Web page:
MS News Note: Facial Surgery, UK MS Rates, Omega 3s, Remyelination


Welcome to “MS News Notes”. In Monday morning’s column, I comment on the multiple sclerosis (MS) news story that caught my eye last week. Let’s see what’s going on:

Surgical treatment of facial pain

I have never heard of surgery being used as a cure for multiple sclerosis. Today’s MS News Story “Surgery was successful for some patients with multiple sclerosis who suffer from facial pain.” Surgery was effective for some people with trigeminal neuralgia, a type of nerve damage that causes facial pain. These were patients who either did not tolerate the drug or responded poorly to it.

In this study of 18 MS patients who underwent a procedure called microvascular decompression (MVD), 71% had good or excellent results compared with 64% who received less invasive treatments. achieved outcomes. However, other patients treated with MVD also had serious complications, including one death.

It seems to me that a very serious discussion of the risks and benefits with a neurologist is necessary before MS patients consider this procedure.

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Cerebrovascular | Photo Today's Multiple Sclerosis News | Human Brain Illustration

MS incidence in the UK remains stable

The news article “MS diagnostic rates remain constant for 20 years, large UK study shows” reports that MS incidence rates in the UK have stabilized.

The incidence of MS seen in the country between 2000 and 2002 was 10.4 per 100,000 person-years, compared with 10.6 per 100,000 person-years between 2017 and 2019. You would think that would be good news. But Professor Gavin Giovanoni, a London neurologist and author of the MS-Selfie blog, said the data could be used by the National Health Service to urge more investment in MS services and staffing of hospitals across the country. I am concerned that it will hold back the

On the other hand, according to the Atlas of MS, which tracks MS around the world, “The number of MS patients worldwide will increase from 2.3 million in 2013 to 2.8 million in 2020 and 2.9 in 2023. increased to While I commend the UK’s recent figures, I hope that UK health authorities will take into account the significant increase reported by the MS Atlas when discussing annual budgets for MS treatment and care.

Is there a connection between omega-3s and myelin?

Omega-3 fatty acids are found in fish and some vegetables such as spinach and broccoli. Some people with MS take omega-3 supplements because they believe it makes them feel better. According to one recent study, they may be doing something right.

The new study, reported in “Omega-3 Fatty Acid Transporters Essential for Myelin Sheath Generation: A Study,” suggests that having adequate omega-3 levels is key to maintaining a healthy myelin coating in some nerves. indicates that there is a possibility that Researchers report that certain levels of omega-3 molecules are required to help develop the cells that make myelin in the brain.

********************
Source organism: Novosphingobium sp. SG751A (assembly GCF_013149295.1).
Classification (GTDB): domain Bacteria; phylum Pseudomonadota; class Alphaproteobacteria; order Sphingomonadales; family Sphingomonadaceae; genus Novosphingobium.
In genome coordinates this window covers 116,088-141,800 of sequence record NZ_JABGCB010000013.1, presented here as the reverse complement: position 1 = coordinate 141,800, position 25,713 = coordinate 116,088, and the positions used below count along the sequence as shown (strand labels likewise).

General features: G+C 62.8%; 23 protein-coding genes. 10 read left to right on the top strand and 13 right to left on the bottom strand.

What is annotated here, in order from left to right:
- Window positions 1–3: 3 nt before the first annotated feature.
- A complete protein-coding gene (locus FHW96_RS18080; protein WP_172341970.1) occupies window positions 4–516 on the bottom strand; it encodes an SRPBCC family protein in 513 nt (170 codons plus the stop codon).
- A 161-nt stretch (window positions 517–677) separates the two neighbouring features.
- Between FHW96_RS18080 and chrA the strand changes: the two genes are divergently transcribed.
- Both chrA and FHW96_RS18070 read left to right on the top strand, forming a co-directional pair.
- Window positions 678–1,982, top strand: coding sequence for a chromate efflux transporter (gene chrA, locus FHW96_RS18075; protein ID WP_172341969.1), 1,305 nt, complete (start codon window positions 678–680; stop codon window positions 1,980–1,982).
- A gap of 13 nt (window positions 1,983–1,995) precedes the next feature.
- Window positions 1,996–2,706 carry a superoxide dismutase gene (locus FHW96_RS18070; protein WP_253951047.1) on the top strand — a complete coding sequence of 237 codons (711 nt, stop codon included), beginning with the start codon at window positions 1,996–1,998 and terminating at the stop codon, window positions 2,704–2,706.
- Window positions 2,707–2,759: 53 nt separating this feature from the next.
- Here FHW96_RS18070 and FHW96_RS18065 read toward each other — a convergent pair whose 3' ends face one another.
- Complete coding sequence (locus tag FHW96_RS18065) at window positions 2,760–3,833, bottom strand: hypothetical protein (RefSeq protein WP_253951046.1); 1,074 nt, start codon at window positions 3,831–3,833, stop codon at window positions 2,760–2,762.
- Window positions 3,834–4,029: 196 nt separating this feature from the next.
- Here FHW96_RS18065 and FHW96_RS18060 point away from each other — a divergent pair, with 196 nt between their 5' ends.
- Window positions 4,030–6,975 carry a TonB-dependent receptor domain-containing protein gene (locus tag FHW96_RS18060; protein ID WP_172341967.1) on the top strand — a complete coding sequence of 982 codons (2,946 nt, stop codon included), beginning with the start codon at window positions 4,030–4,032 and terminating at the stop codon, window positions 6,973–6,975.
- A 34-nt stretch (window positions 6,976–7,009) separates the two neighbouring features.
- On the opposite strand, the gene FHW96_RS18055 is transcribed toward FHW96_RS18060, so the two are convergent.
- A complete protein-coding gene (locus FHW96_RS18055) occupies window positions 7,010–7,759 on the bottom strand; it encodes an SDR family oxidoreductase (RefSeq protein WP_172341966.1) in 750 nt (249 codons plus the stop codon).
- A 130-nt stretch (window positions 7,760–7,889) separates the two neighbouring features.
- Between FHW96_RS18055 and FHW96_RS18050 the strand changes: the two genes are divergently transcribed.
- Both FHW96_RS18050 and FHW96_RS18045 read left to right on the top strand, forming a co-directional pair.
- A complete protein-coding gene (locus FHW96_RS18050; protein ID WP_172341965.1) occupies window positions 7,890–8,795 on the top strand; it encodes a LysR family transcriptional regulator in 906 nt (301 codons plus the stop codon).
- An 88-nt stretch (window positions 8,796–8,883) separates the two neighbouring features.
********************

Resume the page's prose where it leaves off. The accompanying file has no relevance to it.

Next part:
This study is based on mouse studies, but I don’t usually comment on that. What happens to rats doesn’t necessarily correlate with what happens to humans. However, her ability to generate myelin is of great interest to her MS patients, so an exception is made here.

Early research brings further promise for remyelination

For me, reducing inflammation and repairing damaged nerve coatings in MS patients is the holy grail of MS treatment. I don’t think it will happen in my lifetime, but the story “Nanocapsules containing retinoic acid may treat inflammation in MS: A study” suggests that these things will eventually lead to MS. It gives me hope that it will happen to others with whom I live.

These researchers believe that retinoic acid, which aids cell growth and development, may reduce inflammation in MS patients and stimulate the growth of myelinating cells in the central nervous system. I hope they are correct and this will lead to further research in this area.


Note: Multiple Sclerosis News Today is a news and information website strictly about this disease. It does not provide medical advice, diagnosis or treatment. This content is not a substitute for professional medical advice, diagnosis or treatment. If you have any questions regarding your medical condition, always seek the advice of your doctor or other qualified healthcare provider. Never disregard or delay seeking professional medical advice because of what you read on this website. The opinions expressed in this column are not those of Multiple Sclerosis News Today or its parent company, Bionews, and are intended to provoke discussion on issues related to multiple sclerosis.



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